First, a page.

As Crypto 'Points' Farming Grows, So Does Risk of Vague Promises

Liquid restaking protocols based on EigenLayer are offering "point" incentives attached to the vague prospect of future airdrops, but the trend carries risks.

AccessTimeIconFeb 21, 2024 at 3:29 p.m. UTC
Updated Mar 8, 2024 at 9:53 p.m. UTC
  • Blockchain protocols are increasingly offering "point" incentives to users, which are score-counts attached to the vague prospect of future airdrops.
  • Points are fueling a speculative frenzy on Ethereum that's already driven billions of dollars into "retasking" juggernaut EigenLayer and its points-granting spin-offs.
  • Some platforms are letting users directly trade points and bet on leverage, even though points aren't designed to have intrinsic value and are often tracked outside of blockchains.
  • Points can help projects incentivize healthy engagement patterns, but they risk setting unrealistic expectations for users.

There was a time, late last year, when blockchain projects started handing out "points" to early users – widely seen as a placeholder for an eventual airdrop of digital tokens. Points didn't tell you how many tokens you would get (issuers rarely confirmed that they were even tied to airdrops in the first place), but they nonetheless became catnip for cryptocurrency traders looking for high-potential investment opportunities.

With points now numbering in the billions and several major airdrops potentially on the horizon, they're suddenly becoming real money. Crypto analysts are sharpening their pencils to tot up the potential value that traders stand to gain for points – along with the big risks for investors who choose to play the game.

There's a specific catalyst now contributing to the points proliferation: the emergence of a practice known as "liquid restaking" on the Ethereum blockchain, a trend that has revitalized the chain's decentralized finance (DeFi) ecosystem.

Over the past five months, 1.5% of all ether (ETH) in circulation – some $7 billion's worth – has flooded into EigenLayer, a "restaking" platform on Ethereum that lets third-party crypto protocols borrow Ethereum's security. EigenLayer offers its depositors – called "restakers" – the ability to earn extra interest on ETH they've staked with the Ethereum network.

And EigenLayer's success has birthed a new category of crypto protocols, called "liquid restaking" platforms, offering "liquid restaking tokens," known as LRTs. Liquid staking platforms including Puffer, Ether.Fi and Renzo put user deposits into EigenLayer and offer their own users extra rewards.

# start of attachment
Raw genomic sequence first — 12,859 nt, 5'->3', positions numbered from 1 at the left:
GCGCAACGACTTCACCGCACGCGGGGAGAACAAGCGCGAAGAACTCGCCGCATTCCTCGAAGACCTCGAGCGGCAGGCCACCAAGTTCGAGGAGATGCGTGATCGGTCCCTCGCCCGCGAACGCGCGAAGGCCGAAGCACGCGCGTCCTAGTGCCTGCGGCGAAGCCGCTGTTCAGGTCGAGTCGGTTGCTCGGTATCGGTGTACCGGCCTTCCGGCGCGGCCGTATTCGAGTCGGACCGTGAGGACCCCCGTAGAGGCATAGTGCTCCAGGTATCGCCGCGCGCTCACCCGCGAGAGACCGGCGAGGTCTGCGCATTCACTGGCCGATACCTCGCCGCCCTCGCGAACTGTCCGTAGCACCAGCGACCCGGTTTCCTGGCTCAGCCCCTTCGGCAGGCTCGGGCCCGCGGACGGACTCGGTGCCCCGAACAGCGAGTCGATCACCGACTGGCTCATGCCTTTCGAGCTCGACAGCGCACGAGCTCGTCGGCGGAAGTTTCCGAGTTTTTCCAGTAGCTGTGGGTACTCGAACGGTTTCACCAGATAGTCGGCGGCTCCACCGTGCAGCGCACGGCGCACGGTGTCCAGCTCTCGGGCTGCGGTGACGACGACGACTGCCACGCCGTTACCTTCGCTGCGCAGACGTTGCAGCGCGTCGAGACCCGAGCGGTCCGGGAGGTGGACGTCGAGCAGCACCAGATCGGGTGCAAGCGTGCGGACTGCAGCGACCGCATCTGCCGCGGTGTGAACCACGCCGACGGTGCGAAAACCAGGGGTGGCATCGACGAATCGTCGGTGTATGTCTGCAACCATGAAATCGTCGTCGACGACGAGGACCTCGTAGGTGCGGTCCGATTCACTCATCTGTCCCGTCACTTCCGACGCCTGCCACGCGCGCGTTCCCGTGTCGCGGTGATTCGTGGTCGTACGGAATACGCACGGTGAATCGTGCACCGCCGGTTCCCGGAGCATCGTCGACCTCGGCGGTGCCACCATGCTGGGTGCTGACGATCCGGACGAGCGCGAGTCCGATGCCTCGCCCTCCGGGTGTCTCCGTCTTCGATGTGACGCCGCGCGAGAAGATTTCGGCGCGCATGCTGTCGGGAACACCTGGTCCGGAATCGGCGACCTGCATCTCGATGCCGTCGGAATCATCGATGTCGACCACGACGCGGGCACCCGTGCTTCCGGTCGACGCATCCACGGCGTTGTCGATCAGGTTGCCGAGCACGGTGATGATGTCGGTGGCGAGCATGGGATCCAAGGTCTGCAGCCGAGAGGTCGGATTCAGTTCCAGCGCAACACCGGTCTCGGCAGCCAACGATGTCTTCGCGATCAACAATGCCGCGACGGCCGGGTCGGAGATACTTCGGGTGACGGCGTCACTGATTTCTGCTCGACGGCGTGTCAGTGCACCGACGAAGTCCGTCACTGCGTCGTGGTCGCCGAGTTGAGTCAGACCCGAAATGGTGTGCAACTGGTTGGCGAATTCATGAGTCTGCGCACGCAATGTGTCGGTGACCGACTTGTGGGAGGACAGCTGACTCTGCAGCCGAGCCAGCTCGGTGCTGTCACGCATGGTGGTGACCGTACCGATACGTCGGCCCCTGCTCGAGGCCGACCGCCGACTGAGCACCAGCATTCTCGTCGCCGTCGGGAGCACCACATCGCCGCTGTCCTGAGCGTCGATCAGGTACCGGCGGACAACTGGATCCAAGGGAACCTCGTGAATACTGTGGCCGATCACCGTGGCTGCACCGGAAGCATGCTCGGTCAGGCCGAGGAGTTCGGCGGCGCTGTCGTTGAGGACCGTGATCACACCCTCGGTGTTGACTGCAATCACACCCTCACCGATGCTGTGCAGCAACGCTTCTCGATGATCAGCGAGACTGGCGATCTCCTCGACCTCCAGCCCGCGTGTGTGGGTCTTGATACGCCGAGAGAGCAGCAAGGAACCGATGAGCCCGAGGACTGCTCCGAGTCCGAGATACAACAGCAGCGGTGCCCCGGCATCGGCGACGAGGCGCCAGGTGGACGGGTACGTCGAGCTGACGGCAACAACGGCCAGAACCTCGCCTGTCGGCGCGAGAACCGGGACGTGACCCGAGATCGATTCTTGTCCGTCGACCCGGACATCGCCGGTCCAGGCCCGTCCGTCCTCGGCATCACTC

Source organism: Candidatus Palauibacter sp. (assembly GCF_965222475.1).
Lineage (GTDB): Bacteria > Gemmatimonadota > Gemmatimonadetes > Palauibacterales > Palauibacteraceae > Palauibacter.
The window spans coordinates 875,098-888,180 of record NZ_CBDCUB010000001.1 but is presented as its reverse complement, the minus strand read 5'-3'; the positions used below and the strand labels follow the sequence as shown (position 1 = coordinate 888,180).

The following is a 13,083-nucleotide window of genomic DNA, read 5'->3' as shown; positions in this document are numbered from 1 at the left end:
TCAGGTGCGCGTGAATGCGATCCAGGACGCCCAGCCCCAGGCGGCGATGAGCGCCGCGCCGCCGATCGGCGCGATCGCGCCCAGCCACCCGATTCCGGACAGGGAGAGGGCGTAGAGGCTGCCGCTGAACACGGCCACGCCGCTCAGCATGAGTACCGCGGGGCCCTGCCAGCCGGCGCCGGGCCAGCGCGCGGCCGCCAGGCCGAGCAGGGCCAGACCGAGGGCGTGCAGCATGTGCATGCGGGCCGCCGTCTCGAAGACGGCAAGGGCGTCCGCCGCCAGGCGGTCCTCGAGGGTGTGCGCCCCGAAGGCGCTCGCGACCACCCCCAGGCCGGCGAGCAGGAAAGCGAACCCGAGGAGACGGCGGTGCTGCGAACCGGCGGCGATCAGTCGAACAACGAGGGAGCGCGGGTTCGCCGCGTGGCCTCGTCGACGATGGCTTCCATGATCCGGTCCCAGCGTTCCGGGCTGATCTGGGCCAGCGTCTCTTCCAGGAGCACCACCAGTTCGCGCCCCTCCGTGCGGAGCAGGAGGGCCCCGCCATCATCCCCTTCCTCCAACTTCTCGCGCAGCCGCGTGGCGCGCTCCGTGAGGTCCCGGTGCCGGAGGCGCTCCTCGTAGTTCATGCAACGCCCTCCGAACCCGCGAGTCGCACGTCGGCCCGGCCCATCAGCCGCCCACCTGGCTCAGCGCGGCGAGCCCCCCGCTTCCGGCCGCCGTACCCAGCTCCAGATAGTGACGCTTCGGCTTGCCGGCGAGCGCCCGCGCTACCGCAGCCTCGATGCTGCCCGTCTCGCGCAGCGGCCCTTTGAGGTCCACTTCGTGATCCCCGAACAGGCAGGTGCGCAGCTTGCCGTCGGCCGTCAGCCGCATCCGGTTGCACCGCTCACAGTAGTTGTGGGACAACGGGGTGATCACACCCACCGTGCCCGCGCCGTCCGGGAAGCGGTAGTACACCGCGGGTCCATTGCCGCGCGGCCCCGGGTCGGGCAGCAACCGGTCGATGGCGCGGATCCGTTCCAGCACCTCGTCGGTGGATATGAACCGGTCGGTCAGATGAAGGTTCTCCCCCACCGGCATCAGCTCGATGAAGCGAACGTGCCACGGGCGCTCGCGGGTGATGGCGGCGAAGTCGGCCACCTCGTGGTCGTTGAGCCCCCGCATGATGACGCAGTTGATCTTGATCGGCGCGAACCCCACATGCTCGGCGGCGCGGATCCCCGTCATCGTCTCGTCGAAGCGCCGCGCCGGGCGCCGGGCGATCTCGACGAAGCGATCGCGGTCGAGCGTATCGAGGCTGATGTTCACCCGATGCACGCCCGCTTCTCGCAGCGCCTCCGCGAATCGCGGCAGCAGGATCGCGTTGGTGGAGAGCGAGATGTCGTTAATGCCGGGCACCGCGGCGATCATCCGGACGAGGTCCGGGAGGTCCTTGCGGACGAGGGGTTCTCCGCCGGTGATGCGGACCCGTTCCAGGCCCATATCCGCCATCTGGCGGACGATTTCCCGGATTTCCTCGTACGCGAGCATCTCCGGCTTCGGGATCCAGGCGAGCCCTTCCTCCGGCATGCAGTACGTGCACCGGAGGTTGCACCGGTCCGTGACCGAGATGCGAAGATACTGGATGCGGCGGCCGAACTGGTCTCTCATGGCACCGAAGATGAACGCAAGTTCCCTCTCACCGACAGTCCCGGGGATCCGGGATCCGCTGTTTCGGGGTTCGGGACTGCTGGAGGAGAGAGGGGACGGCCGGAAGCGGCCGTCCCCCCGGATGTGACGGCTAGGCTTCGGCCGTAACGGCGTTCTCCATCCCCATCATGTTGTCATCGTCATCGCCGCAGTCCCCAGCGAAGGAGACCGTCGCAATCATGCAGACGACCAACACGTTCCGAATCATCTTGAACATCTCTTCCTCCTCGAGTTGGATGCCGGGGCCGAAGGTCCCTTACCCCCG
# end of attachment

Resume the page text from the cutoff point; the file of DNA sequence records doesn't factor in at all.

To promote themselves, the liquid staking platforms have gone all-in on points, typically offering multiple different kinds to depositors, including EigenLayer "restaking points" as well as their own native points.

The rise of restaking points

Puffer recently ran a campaign offering triple points to users who withdrew their EigenLayer deposits and fed them back into the platform through Puffer instead. Ether.Fi is running a similar campaign with its “deVamp” program, which rewards extra points to investors that redirect their EigenLayer deposits to Ether.Fi.

The tactics have paid off. Ether.Fi, the largest liquid restaking protocol, launched in March and reached a milestone $1.3 billion in deposits last week, according to DefiLlama. Puffer, the second-largest liquid staking protocol, is close on its heels with more than $1 billion in deposits, all from the past three weeks.

Additional platforms have leaned into the speculative nature of points, offering marketplaces tailor-made to boost the tallies. Pendle, for example, has drawn more than $1 billion in deposits to its platform which lets users lever up their exposure to points – a high-risk gamble that can increase a person's point rewards many times over.

Just visit the project's website, and a promotion pops up: "Catch the LRT Train!" it reads, with "Up to 30x points" for users who meet certain conditions. (When a CoinDesk reporter based in the U.S. clicked to launch the app, a page appeared indicating that "our app isn’t available in your current country.")

Screen grab from Pendle's website. (Pendle/CoinDesk)
Screen grab from Pendle's website. (Pendle/CoinDesk)